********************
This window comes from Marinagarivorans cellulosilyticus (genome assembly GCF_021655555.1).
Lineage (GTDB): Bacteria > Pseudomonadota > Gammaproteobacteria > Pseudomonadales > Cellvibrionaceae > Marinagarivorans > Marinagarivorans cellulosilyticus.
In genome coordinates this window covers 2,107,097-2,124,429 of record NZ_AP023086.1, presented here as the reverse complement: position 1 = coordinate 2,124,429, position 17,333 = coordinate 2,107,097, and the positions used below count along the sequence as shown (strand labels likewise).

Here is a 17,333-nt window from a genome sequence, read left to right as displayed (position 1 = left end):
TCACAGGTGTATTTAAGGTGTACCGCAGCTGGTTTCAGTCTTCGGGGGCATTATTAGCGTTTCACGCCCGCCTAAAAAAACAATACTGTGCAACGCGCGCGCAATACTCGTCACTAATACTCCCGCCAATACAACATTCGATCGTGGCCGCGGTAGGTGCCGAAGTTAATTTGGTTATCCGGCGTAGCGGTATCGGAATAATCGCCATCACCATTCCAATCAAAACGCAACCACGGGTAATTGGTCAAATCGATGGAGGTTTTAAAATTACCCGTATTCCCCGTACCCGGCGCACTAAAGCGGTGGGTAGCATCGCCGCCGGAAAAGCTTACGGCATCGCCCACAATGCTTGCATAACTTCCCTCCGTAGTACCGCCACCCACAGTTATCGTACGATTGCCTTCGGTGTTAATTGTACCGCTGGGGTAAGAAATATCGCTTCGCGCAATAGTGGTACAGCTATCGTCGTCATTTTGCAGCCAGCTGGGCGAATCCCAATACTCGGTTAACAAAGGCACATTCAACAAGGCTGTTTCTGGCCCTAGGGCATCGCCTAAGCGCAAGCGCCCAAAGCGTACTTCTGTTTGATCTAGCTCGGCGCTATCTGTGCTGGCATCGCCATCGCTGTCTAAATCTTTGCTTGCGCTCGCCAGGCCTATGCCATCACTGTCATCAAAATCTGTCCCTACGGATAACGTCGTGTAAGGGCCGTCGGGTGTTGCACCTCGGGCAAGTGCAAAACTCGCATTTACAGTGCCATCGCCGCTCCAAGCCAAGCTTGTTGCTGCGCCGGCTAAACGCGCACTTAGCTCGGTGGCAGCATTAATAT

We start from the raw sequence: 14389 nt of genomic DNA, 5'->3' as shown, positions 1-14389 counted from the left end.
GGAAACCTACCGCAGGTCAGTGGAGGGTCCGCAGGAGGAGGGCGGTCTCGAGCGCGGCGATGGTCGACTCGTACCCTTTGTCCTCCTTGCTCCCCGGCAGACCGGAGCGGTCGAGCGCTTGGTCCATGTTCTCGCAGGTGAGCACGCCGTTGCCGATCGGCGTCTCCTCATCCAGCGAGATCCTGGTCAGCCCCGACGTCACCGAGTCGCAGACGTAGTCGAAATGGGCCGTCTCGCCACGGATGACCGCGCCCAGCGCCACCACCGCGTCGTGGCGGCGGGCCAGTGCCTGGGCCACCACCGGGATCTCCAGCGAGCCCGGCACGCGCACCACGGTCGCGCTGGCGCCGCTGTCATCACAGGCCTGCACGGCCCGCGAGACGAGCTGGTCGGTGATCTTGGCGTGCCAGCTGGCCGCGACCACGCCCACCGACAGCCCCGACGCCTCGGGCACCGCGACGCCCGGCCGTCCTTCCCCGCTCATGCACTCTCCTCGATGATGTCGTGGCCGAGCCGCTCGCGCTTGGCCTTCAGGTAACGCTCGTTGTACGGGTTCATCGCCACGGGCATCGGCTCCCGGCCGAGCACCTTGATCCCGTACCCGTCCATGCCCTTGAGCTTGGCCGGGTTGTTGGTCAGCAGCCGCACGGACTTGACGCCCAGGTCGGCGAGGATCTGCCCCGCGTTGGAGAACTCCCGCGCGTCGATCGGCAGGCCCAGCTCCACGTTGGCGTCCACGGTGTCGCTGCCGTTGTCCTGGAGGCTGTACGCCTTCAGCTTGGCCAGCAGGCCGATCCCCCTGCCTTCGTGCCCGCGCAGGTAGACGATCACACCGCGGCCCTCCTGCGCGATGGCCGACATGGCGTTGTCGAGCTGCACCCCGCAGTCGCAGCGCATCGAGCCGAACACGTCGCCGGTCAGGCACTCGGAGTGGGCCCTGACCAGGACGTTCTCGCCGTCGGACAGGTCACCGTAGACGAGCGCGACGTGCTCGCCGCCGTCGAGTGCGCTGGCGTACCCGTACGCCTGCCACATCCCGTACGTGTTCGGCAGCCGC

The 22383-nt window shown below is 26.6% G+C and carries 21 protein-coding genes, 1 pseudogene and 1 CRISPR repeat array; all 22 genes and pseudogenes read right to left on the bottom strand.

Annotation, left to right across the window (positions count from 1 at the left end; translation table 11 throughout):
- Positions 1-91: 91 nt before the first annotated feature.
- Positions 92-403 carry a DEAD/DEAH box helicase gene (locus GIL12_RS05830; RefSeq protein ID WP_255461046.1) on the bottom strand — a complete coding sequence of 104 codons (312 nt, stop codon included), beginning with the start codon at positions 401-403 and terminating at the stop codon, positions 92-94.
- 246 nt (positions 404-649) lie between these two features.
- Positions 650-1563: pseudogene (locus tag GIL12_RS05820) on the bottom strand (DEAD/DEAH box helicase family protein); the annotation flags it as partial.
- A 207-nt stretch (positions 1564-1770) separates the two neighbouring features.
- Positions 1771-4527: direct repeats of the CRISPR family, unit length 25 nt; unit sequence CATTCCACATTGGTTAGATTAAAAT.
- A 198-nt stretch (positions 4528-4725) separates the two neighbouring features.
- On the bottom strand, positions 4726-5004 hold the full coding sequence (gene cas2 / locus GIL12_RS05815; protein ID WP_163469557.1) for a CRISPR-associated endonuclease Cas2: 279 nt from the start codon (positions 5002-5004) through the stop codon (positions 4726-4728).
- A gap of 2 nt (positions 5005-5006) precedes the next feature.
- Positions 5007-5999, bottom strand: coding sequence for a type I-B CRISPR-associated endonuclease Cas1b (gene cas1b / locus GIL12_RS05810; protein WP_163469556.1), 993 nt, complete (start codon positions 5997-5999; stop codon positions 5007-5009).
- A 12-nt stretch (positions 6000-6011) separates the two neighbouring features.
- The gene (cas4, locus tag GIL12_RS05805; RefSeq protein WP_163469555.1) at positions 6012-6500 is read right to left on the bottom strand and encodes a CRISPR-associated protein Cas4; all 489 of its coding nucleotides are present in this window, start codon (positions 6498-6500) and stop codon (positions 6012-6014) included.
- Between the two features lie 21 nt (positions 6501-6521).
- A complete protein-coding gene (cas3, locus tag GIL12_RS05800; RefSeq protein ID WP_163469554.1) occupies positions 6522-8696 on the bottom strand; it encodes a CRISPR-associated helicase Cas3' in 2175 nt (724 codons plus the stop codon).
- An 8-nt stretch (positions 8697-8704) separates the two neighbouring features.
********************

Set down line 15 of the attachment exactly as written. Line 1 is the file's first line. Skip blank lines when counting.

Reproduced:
- Positions 1771-4527: direct repeats of the CRISPR family, unit length 25 nt; unit sequence CATTCCACATTGGTTAGATTAAAAT.